Amid a controversial initial public offering by Facebook, and on the heels of JOBS Act legislation intended to be a regulatory-easing “on-ramp” for public launches, Congressional lawmakers are asking the Securities and Exchange Commission to take part in a “discussion regarding the fundamental transformation of the IPO process.”

A letter to SEC Chairman Mary Schapiro, penned by Rep. Darrell Issa (R., Calif.) on behalf of the House Oversight and Government Reform Committee, goes so far as to urge changes to the Securities Act of 1933, the blueprint for U.S. regulatory efforts that created both the SEC and longstanding IPO-related regulations.The correspondence, dated June 19, was obtained and printed on Wednesday by the Wall Street Journal.

The letter builds a case that investment banks no longer be allowed to set IPO prices, a practice known as “book building. Instead, all companies would take part in a “Dutch Auction,” where unrestricted order-taking sets prices via market demand.

It bears noting that Issa was an outspoken proponent of the JOBS Act, despite critics who countered that the confidentiality and scaled disclosure provisions afforded to Emerging Growth Companies ($1 billion or less in annual revenue) eroded protections for individual investors. Nevertheless, his letter focuses on how the role of institutional investors, as illustrated in the pricing of Facebook's IPO, and insufficient disclosures harmed those very same investors.

“In the week preceding the IPO, underwriters held a ‘roadshow' for investors, all while in-house analysts were simultaneously downgrading their forecasts,” Issa wrote. “These new forecasts were not directly disclosed during the roadshow. Nonetheless, consistent with the law, investors were privileged with the negative information.”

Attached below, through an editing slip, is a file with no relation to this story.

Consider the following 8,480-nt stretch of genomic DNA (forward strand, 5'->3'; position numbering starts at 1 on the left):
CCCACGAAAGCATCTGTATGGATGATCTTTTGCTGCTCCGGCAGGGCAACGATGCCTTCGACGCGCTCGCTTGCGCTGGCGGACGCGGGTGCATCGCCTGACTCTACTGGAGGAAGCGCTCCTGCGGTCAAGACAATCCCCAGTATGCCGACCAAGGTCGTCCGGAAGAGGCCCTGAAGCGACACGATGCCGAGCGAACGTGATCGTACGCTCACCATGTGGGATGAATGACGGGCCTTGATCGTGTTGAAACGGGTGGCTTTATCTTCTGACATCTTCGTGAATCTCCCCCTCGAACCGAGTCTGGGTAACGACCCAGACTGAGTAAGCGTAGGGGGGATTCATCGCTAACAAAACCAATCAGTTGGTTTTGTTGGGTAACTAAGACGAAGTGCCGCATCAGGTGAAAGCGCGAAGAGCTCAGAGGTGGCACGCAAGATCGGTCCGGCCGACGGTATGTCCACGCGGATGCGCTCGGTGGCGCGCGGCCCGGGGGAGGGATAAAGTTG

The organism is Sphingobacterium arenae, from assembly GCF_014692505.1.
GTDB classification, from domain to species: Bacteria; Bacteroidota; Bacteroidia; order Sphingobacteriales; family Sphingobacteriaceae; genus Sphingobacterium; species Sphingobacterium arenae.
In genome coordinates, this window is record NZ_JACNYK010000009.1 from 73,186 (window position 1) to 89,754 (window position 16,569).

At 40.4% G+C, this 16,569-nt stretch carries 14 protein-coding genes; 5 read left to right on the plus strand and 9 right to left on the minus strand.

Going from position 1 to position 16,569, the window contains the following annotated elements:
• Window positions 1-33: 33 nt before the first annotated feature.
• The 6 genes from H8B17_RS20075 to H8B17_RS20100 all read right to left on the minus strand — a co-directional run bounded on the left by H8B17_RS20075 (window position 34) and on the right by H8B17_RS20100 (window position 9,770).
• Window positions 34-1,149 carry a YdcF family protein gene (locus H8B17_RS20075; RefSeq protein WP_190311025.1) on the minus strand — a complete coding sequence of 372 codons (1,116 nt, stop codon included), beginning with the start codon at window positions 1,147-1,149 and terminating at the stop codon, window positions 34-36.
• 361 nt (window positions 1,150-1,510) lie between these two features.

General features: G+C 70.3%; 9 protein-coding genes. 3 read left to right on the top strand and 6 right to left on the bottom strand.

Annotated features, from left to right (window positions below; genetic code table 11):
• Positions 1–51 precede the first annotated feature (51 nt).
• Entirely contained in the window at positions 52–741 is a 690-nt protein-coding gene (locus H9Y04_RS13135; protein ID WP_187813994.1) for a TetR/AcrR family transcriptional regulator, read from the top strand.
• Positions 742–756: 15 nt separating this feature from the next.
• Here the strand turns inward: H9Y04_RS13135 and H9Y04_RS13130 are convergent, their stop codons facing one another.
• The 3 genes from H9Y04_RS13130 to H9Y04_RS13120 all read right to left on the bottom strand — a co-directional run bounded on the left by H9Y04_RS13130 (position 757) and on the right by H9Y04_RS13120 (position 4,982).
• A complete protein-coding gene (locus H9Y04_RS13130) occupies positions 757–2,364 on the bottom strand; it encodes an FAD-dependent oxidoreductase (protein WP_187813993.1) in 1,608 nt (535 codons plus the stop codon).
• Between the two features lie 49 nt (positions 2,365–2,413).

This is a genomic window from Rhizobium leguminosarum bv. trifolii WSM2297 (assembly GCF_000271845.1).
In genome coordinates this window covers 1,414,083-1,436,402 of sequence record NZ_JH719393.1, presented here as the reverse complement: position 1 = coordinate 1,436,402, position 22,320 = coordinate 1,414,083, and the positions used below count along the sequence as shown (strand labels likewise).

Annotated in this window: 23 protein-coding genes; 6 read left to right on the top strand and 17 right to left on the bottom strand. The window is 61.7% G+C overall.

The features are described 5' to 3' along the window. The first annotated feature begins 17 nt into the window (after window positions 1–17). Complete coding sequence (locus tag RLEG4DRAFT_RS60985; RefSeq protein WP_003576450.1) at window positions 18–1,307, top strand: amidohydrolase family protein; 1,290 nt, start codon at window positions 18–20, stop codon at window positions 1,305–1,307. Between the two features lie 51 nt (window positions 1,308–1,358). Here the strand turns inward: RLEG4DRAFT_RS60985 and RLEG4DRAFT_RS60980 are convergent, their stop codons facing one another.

Issa wrote that the Securities Act of 1933 places substantial discretion at the hands of underwriters and establishes a “non-market-based” approach. A concern is “the ability of underwriters to dictate pricing while only indirectly considering market supply and demand in their price evaluation.”

Another issue raised is whether rules pertaining to roadshows and the “quiet period” restrictions on communicating beyond the prospectus undercut mainstream investors. Underwriters have the ability to develop support from select, potential investors while protected from a public debate over the issuers' valuation, Issa wrote, citing “limited public information regarding valuation issues that preceded the Facebook IPO" and the inadequate content of S-1 filings.

Among the questions posed to Schapiro in the letter, with a July 3 deadline for responses:

  • Did the exercise of pricing discretion in the Facebook IPO harm retail investors?
  • Do communication restrictions within the Securities Act inhibit price disclosure in IPO prices?
  •  Does the SEC recognize that the ‘quiet period' rules and legal liability provide institutional investors with an informational advantage over ordinary investors?
  • How does restricting ordinary investors' access to marketing materials from an issuer protect them? Is the quiet period intended to protect ordinary investors from themselves? Is “puffing,” or misleading investors with exaggerated marketing, the Commission's primary concern?
  • Does the Commission expect that “puffing” of an issuer would be likely offset by differing views that can be “quickly and efficiently” publicized in online articles, blogs and social media?
  • Section 105 of the JOBS Act enables broker dealers to publish research reports relating to Emerging Growth Companies. Is it the Commission's interpretation that research related to Emerging Growth Companies will still be subject to Rule 175?
  • Does this mean that, even in the case of these relatively smaller companies that seek to go public, retail investors will suffer the same informational disadvantage?